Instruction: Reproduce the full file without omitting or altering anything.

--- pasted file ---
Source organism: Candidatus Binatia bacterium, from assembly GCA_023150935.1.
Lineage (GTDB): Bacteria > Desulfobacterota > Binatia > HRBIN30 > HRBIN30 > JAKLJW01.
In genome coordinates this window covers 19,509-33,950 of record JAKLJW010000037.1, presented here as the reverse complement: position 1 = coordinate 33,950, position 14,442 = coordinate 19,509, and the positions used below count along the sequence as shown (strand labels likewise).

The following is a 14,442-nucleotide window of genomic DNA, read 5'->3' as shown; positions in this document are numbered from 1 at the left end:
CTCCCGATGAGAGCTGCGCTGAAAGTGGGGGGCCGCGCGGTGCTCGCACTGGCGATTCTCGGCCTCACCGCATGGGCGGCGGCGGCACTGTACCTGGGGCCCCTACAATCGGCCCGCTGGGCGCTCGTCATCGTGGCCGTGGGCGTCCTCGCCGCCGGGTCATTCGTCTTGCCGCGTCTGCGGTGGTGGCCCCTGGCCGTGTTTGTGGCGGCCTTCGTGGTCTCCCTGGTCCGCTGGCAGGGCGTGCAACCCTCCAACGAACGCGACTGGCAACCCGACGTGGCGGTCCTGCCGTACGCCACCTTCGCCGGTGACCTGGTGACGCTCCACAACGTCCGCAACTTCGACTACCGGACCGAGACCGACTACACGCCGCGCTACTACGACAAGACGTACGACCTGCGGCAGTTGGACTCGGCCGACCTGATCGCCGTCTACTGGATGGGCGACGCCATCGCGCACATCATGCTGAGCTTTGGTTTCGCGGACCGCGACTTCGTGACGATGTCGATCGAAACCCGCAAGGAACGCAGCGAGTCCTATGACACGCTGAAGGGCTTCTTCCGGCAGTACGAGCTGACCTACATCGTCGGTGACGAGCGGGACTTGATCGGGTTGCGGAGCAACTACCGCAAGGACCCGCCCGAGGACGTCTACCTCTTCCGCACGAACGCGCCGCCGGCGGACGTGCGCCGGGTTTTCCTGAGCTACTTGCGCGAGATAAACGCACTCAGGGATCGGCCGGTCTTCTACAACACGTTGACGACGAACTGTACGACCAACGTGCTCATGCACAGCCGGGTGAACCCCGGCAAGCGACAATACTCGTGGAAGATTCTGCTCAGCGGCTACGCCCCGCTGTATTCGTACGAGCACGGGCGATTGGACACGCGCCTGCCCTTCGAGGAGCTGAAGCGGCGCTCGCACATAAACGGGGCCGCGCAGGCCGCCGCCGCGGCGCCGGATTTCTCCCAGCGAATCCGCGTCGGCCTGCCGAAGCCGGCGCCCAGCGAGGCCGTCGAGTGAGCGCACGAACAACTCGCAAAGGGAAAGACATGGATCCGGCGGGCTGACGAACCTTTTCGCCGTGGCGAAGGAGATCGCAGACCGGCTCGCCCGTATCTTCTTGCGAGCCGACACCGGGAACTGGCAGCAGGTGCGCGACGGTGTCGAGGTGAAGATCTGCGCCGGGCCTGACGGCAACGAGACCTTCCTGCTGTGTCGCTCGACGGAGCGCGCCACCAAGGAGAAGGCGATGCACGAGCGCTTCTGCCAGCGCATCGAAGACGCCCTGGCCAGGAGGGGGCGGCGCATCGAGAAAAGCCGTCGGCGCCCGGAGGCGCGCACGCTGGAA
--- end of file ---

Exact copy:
Source organism: Candidatus Binatia bacterium, from assembly GCA_023150935.1.
Lineage (GTDB): Bacteria > Desulfobacterota > Binatia > HRBIN30 > HRBIN30 > JAKLJW01.
In genome coordinates this window covers 19,509-33,950 of record JAKLJW010000037.1, presented here as the reverse complement: position 1 = coordinate 33,950, position 14,442 = coordinate 19,509, and the positions used below count along the sequence as shown (strand labels likewise).

The following is a 14,442-nucleotide window of genomic DNA, read 5'->3' as shown; positions in this document are numbered from 1 at the left end:
CTCCCGATGAGAGCTGCGCTGAAAGTGGGGGGCCGCGCGGTGCTCGCACTGGCGATTCTCGGCCTCACCGCATGGGCGGCGGCGGCACTGTACCTGGGGCCCCTACAATCGGCCCGCTGGGCGCTCGTCATCGTGGCCGTGGGCGTCCTCGCCGCCGGGTCATTCGTCTTGCCGCGTCTGCGGTGGTGGCCCCTGGCCGTGTTTGTGGCGGCCTTCGTGGTCTCCCTGGTCCGCTGGCAGGGCGTGCAACCCTCCAACGAACGCGACTGGCAACCCGACGTGGCGGTCCTGCCGTACGCCACCTTCGCCGGTGACCTGGTGACGCTCCACAACGTCCGCAACTTCGACTACCGGACCGAGACCGACTACACGCCGCGCTACTACGACAAGACGTACGACCTGCGGCAGTTGGACTCGGCCGACCTGATCGCCGTCTACTGGATGGGCGACGCCATCGCGCACATCATGCTGAGCTTTGGTTTCGCGGACCGCGACTTCGTGACGATGTCGATCGAAACCCGCAAGGAACGCAGCGAGTCCTATGACACGCTGAAGGGCTTCTTCCGGCAGTACGAGCTGACCTACATCGTCGGTGACGAGCGGGACTTGATCGGGTTGCGGAGCAACTACCGCAAGGACCCGCCCGAGGACGTCTACCTCTTCCGCACGAACGCGCCGCCGGCGGACGTGCGCCGGGTTTTCCTGAGCTACTTGCGCGAGATAAACGCACTCAGGGATCGGCCGGTCTTCTACAACACGTTGACGACGAACTGTACGACCAACGTGCTCATGCACAGCCGGGTGAACCCCGGCAAGCGACAATACTCGTGGAAGATTCTGCTCAGCGGCTACGCCCCGCTGTATTCGTACGAGCACGGGCGATTGGACACGCGCCTGCCCTTCGAGGAGCTGAAGCGGCGCTCGCACATAAACGGGGCCGCGCAGGCCGCCGCCGCGGCGCCGGATTTCTCCCAGCGAATCCGCGTCGGCCTGCCGAAGCCGGCGCCCAGCGAGGCCGTCGAGTGAGCGCACGAACAACTCGCAAAGGGAAAGACATGGATCCGGCGGGCTGACGAACCTTTTCGCCGTGGCGAAGGAGATCGCAGACCGGCTCGCCCGTATCTTCTTGCGAGCCGACACCGGGAACTGGCAGCAGGTGCGCGACGGTGTCGAGGTGAAGATCTGCGCCGGGCCTGACGGCAACGAGACCTTCCTGCTGTGTCGCTCGACGGAGCGCGCCACCAAGGAGAAGGCGATGCACGAGCGCTTCTGCCAGCGCATCGAAGACGCCCTGGCCAGGAGGGGGCGGCGCATCGAGAAAAGCCGTCGGCGCCCGGAGGCGCGCACGCTGGAA